WASHINGTON (Reuters) - U.S. President Donald Trump on Friday played down North Korea’s latest launch of short-range ballistic missiles, calling them “very standard,” a response some analysts said exposed flaws in his approach to Pyongyang and ignored the threat posed to allies Japan and South Korea as well as the U.S. troops they host.
North Korea said Thursday’s launches were a warning to South Korean “warmongers” to stop importing weapons and conducting joint military drills, a message that analysts said was also aimed at the United States.
The launches were the first North Korean missile tests since Trump and North Korean leader Kim Jong Un met last month and agreed to revive denuclearization talks stalled since their failed summit in February.
North Korea conducted similar tests in May and the new launches came after Pyongyang accused Washington of going back on a pledge by Trump to Kim by planning to hold military drills with South Korea next month and warned that the talks were at risk.
Asked whether he was troubled by the tests, Trump, who is keen to hold up his engagement with North Korea as a foreign policy success ahead of his 2020 reelection bid, told reporters at the White House: “No. Not at all.”
“We’ll see what happens, but they are short-range missiles and many people have those missiles ... very standard missiles,” he said, reiterating that he has a very good relationship with Kim.
Trump also said Kim had not called the tests a warning to the United States.
“He didn’t say a warning to the United States. They have their disputes, the two of them; they’ve had them for a long time,” he said of North and South Korea.
U.S. Secretary of State Mike Pompeo has also sought to play down the launches, even though all ballistic missile tests by North Korea are banned by U.N. Security Council resolutions that Pyongyang rejects as infringing on its right to self-defense.
Pompeo said on Thursday fresh talks were still possible with North Korea and he anticipated they would take place in a couple of weeks.
“You know, lots of countries posture before they come to the table,” he told Fox News.
GAME PLAN NEEDED
Joel Wit, founder and senior fellow at the 38 North think tank in Washington, who has long been an advocate of engagement with North Korea, said the administration was right to take a patient approach, but added:
“It should also have a game plan to unveil at some point to demonstrate that its patience is running out.”
Trump hinted at some impatience in an interview with Fox News on Thursday, saying: “I think with North Korea we’ve been doing very well. But that doesn’t mean it’s going to continue.”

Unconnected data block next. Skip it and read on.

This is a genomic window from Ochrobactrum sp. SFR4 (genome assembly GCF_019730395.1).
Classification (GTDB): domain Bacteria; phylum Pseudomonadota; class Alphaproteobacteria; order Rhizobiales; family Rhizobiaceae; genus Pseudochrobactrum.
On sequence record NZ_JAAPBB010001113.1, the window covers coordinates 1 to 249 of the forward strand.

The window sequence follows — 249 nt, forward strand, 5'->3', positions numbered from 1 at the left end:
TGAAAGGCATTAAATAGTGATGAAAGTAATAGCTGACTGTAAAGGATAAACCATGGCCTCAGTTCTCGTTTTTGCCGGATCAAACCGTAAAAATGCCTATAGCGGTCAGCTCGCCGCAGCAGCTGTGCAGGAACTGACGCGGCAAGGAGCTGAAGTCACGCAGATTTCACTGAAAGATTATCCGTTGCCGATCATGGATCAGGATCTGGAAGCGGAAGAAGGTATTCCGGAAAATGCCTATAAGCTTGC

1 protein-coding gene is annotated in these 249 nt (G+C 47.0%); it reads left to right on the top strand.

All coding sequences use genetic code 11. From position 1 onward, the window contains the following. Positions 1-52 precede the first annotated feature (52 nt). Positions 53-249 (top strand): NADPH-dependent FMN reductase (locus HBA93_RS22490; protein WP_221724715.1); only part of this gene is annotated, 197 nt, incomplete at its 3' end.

He did not elaborate.
Other analysts said Trump appeared too desperate to try to get a deal, even at the expense of raising the risks posed to U.S. allies Japan and Korea, which are both within range of Kim’s short-range missiles, as are tens of thousands of U.S. troops based in North Asia.
“Trump already damaged alliance solidarity and deterrence when he demonstrated during his state visit to Tokyo in May that he would give North Korea a pass on missiles aimed at America’s allies, rather than the United States,” said Daniel Russel, the State Department’s top diplomat for Asia until early in the Trump administration.
He said Trump’s willingness to turn a blind eye to further violations of U.N. resolutions sent another message to Kim: “‘My reelection bid requires I claim my North Korea policy is working, so you have leverage over me and a virtual free hand to keep manufacturing nuclear weapons ... all I ask is that you don’t conduct a nuclear test or launch an ICBM that I can’t ignore.’”
Trump has repeatedly held up Kim’s nearly two-year freeze in testing of nuclear bombs and intercontinental ballistic missiles capable of reaching the United States as evidence of the success of his engagement with North Korea.
Van Jackson, a senior lecturer at Victoria University in Wellington, New Zealand, said that while individual tests might not be a big deal, an active pattern of testing accelerated North Korean capabilities in weapons it might actually use, while keeping its nuclear capability as a deterrent to the United States.
“Responding to missile tests by saying ‘Let’s talk,’ is a big, fat moral hazard,” he said. “It reinforces Kim Jong Un’s own perception that the U.S. is desperate for talks.”
Reporting by Steve Holland and David Brunnstrom; writing by Mohammad Zargham; editing by Jonathan Oatis, Diane Craft and G Crosse
Our Standards: The Thomson Reuters Trust Principles.